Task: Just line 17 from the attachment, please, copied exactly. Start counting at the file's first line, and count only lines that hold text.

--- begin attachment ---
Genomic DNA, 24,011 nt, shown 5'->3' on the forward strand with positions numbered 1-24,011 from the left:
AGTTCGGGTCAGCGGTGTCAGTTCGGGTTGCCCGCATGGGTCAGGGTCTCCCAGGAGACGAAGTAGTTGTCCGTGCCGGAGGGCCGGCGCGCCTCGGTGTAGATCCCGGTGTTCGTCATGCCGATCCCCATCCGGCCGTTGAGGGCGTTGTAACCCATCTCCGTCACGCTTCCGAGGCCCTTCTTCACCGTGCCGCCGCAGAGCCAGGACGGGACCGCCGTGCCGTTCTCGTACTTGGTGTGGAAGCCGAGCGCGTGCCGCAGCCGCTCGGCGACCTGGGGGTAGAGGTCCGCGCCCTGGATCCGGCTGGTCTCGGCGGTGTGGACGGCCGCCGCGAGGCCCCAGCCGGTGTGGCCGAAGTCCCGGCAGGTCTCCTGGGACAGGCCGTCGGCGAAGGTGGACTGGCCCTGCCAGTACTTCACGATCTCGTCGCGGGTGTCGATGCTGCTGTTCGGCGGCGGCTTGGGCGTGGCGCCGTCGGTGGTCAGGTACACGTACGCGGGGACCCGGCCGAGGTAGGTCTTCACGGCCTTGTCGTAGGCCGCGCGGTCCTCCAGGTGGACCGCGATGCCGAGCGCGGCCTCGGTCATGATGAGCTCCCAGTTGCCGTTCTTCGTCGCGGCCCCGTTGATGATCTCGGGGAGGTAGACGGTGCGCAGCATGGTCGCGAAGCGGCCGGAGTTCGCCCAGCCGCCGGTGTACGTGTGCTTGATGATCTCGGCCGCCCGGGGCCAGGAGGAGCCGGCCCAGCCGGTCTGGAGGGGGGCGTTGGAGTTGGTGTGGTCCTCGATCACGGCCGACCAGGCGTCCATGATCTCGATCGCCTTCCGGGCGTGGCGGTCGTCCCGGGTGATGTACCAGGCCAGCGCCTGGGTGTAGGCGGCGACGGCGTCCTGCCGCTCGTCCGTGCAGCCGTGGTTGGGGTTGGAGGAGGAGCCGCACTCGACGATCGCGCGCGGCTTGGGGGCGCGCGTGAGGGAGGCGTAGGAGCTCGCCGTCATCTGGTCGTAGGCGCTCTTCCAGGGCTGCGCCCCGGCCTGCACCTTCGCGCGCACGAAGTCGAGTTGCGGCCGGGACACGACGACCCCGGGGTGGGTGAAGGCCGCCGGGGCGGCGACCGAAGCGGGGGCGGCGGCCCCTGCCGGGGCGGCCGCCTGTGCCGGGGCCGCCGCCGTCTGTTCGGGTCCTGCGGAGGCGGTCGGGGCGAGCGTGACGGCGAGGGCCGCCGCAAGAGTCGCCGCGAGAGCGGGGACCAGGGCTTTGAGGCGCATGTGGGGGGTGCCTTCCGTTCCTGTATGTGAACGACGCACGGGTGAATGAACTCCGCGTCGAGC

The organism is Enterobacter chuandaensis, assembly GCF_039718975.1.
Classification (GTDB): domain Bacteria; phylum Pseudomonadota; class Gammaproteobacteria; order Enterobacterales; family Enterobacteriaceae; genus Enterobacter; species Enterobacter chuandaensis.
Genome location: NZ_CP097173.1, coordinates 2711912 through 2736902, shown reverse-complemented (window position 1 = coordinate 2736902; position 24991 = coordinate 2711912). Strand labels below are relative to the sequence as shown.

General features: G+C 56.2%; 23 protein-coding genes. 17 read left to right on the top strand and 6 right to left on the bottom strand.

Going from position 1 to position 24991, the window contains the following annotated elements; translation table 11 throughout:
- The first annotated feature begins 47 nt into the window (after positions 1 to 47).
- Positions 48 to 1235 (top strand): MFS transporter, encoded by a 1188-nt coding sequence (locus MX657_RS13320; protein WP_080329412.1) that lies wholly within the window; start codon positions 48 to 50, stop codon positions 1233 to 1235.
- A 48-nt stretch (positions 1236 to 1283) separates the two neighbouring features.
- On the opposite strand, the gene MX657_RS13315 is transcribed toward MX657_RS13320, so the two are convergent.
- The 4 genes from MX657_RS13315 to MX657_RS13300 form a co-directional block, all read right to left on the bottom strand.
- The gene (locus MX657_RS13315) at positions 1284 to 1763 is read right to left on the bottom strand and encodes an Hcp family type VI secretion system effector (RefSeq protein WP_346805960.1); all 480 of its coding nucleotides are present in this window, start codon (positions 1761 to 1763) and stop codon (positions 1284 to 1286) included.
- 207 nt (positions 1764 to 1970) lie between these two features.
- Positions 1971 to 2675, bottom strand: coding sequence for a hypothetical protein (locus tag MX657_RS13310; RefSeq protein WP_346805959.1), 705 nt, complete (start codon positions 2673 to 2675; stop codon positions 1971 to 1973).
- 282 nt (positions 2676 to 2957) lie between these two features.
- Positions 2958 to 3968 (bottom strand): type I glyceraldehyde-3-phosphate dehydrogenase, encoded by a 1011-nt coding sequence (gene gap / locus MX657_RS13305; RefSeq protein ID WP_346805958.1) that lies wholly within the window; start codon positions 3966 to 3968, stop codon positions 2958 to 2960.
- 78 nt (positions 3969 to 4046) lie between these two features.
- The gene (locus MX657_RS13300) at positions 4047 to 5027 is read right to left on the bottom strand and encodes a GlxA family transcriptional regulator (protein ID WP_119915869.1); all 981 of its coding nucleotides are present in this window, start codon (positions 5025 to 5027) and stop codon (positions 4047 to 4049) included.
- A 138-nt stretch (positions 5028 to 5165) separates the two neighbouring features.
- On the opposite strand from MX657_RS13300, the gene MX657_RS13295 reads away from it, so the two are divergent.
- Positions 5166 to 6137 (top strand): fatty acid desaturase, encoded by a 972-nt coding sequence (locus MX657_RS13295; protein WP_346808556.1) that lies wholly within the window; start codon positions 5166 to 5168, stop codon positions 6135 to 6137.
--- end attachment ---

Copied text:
- Positions 2958 to 3968 (bottom strand): type I glyceraldehyde-3-phosphate dehydrogenase, encoded by a 1011-nt coding sequence (gene gap / locus MX657_RS13305; RefSeq protein ID WP_346805958.1) that lies wholly within the window; start codon positions 3966 to 3968, stop codon positions 2958 to 2960.